With the next wave in consumer electronics expected to be smart bracelets, watches, and eyewear, experts are hopeful that thought-based authentication—which recent research shows is possible—could have a significant impact on the technology.
Wearable devices will monitor everything from exercise routines to sleep quality and vital signs. (See also "Interactive Apparel: Are Those Pants, or Is That a Keyboard You're Wearing?")Because they are so close to the body, embedding sensors that read brainwaves to identify the wearer would be an easy and unobtrusive means of authentication, said John Chuang, lead researcher in the University of California, Berkeley, study on thought-based authentication.
"Wearable computing devices is a natural candidate for integrating with this type of technology," Chuang said.
First step: Identifying brainwave action
While that may be true, thought-based authentication is years away from becoming mainstream. What Chuang and his colleagues did was to achieve 99 percent accuracy in identifying the unique brainwaves of 15 undergraduate and graduate students who participated in the study.
Just as important, the researchers were able to do it using an off-the-shelf gaming headset that captured electro-encephalography (EEG) signals.
Trent Henry, an analyst with Gartner, said the results were "interesting" and justified further study. "It's certainly exciting to warrant some additional research, but we're a long, long way from market viability for this kind of technology," Henry said.
Biometrics has been studied for sometime as a way to replace or complement user names and passwords. Technology exists today for reading fingerprints, scanning retinas, and recognizing a person's voice.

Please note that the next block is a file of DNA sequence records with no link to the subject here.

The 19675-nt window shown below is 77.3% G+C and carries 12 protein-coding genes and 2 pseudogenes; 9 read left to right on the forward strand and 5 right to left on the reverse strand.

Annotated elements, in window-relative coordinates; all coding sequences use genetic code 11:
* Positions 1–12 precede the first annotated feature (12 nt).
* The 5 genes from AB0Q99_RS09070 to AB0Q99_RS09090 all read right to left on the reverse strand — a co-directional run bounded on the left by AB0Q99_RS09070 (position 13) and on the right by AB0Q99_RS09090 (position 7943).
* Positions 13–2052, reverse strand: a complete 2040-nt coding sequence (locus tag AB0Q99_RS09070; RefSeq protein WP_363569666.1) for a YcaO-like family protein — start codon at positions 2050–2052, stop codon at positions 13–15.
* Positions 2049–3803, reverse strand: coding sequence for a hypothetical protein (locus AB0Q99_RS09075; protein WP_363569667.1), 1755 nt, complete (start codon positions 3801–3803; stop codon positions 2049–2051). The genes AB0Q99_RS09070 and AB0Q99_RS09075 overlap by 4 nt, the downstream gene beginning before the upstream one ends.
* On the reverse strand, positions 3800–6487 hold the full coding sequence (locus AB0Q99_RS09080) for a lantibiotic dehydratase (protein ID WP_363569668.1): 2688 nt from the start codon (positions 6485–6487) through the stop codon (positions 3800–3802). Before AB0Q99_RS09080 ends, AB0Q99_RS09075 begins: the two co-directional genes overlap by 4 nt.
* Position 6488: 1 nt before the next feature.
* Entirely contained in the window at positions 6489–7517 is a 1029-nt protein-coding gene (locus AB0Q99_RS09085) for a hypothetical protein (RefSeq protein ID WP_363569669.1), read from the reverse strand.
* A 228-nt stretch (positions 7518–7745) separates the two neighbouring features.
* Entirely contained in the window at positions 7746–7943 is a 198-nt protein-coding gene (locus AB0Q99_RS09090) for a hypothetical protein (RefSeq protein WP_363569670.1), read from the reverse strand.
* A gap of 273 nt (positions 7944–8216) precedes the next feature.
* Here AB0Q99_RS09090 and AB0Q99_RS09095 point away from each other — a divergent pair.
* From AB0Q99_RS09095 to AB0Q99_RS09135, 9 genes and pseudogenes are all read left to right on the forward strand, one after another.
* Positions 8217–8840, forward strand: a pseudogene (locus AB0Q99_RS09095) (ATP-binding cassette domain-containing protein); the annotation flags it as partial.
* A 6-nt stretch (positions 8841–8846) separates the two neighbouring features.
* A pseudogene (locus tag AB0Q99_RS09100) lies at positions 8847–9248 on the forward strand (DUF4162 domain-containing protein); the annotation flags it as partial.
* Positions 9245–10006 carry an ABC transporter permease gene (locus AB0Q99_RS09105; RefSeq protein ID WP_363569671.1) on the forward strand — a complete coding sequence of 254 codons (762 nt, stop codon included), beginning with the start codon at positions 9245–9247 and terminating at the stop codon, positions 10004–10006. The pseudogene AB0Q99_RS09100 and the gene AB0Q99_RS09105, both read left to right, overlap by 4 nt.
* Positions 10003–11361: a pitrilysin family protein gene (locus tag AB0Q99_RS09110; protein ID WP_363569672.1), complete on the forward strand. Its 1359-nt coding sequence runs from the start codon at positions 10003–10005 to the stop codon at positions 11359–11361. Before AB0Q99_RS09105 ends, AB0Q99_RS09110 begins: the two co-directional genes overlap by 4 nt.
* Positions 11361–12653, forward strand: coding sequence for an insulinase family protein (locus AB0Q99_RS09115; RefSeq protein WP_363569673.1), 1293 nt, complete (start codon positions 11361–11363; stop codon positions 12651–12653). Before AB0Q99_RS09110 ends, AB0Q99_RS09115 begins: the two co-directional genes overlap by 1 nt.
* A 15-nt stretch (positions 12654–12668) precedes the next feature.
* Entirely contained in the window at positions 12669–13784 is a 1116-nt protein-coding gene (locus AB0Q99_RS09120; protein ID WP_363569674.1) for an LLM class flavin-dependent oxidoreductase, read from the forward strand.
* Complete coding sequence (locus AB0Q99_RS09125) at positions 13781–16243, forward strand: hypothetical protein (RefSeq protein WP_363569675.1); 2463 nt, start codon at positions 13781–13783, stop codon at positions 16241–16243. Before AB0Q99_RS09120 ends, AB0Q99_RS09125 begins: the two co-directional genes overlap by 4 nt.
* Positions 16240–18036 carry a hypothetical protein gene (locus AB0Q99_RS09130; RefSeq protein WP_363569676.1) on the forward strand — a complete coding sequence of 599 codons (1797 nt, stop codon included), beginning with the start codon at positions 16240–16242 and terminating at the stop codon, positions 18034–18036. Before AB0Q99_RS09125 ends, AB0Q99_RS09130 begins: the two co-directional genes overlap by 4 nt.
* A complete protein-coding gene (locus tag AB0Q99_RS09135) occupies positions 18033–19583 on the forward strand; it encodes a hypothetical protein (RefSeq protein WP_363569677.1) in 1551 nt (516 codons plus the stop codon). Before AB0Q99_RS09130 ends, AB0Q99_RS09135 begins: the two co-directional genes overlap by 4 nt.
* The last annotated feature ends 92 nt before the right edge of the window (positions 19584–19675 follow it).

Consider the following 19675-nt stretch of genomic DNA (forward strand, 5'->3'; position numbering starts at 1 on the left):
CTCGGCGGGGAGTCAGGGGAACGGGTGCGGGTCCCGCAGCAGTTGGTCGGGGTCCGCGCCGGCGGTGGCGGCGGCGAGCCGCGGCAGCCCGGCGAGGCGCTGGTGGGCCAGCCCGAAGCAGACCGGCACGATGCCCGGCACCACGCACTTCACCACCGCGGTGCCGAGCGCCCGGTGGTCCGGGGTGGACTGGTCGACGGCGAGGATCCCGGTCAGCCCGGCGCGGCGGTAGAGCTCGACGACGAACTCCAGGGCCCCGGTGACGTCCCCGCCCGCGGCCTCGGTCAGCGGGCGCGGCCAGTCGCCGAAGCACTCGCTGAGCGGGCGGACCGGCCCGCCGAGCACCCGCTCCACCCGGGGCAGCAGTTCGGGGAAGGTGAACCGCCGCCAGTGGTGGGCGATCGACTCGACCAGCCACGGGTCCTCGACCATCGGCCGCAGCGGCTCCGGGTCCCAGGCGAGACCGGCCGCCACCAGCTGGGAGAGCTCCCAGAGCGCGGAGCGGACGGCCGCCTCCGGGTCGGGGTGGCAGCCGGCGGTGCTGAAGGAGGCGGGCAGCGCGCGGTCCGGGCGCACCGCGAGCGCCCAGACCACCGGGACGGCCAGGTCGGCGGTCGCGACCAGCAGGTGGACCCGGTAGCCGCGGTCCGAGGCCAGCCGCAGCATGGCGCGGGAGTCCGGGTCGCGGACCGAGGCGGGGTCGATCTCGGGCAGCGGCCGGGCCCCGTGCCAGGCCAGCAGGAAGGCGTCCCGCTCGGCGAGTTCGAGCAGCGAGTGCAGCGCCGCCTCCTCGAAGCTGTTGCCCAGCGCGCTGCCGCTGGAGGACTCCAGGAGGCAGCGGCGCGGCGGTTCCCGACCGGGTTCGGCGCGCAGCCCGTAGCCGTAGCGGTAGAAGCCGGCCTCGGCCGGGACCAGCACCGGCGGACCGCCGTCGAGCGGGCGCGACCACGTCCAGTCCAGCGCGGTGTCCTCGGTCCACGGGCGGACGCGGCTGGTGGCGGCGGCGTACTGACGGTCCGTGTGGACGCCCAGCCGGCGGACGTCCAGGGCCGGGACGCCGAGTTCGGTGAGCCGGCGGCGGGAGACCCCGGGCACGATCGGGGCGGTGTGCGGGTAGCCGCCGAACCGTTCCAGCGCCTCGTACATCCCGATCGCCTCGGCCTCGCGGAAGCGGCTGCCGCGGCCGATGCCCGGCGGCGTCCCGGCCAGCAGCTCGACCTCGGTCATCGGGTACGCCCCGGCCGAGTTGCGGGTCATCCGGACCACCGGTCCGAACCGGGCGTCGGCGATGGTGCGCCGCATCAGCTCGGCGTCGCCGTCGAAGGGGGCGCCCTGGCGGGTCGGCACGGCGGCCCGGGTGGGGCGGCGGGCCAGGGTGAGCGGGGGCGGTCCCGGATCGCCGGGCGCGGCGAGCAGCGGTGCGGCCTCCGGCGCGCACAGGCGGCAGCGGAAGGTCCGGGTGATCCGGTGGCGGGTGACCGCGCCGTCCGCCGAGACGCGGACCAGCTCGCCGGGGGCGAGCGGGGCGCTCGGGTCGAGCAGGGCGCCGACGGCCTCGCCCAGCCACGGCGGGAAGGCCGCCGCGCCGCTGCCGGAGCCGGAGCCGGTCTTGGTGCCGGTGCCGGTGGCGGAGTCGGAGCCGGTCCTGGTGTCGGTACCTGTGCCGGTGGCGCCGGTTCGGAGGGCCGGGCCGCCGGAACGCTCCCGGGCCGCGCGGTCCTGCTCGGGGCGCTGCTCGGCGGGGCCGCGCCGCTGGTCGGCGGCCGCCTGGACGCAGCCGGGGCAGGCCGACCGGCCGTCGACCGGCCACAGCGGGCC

In the U.C. study, each of the subjects used a Neurosky Mindset that places a single dry-contact sensor on the forehead. Other than the sensor, the device looks the same as any Bluetooth headset used with mobile phones, music players and other computing devices. The Mindset costs about $100.
The headset is much simpler than EEG systems used in clinical environments. Those systems employ a dense array of electrodes placed on a person's head to provide as many as 256 channels of data.
Testing repetitive tasks
In the U.C. experiment, the subjects repeated each of seven tasks five times during two sessions, providing researchers with a total of 1050 brainwave data samples.
The tasks included:
- Closing the eyes and focusing on breathing for ten seconds.
- Selecting a repetitive motion from a sport and imagine moving the body to perform the motion.
- Silently singing a song or reciting a passage.
- Opening their eyes after hearing an audio tone and staring at a dot on a piece of paper for five seconds.
- Silently counting the number of boxes in a color of their choosing among a grid of colored boxes.
- Focusing on a mental thought of their choosing for ten seconds.
Researchers found that the EEG signals exhibited patterns that were unique to the individuals. They also found that the mental task performed did not matter in terms of producing identifying patterns. However, people preferred tasks in which they chose the secret color, thought, song, or passage.
On a practical level, the study has its weaknesses. Having to focus on a thought for five to ten seconds would seem like an eternity in computing, which people expect to deliver instantaneous responses. In addition, the study did not investigate whether an impersonator could successfully use someone's "pass-thought."
Nevertheless, the experiment moves brainwave authentication forward, and shows that the technology is deserving of further study. (See also Wearable Technology: 10 Gadgets Available Now.")
This story, "Study shows brainwaves could be security for wearable tech" was originally published by CSO.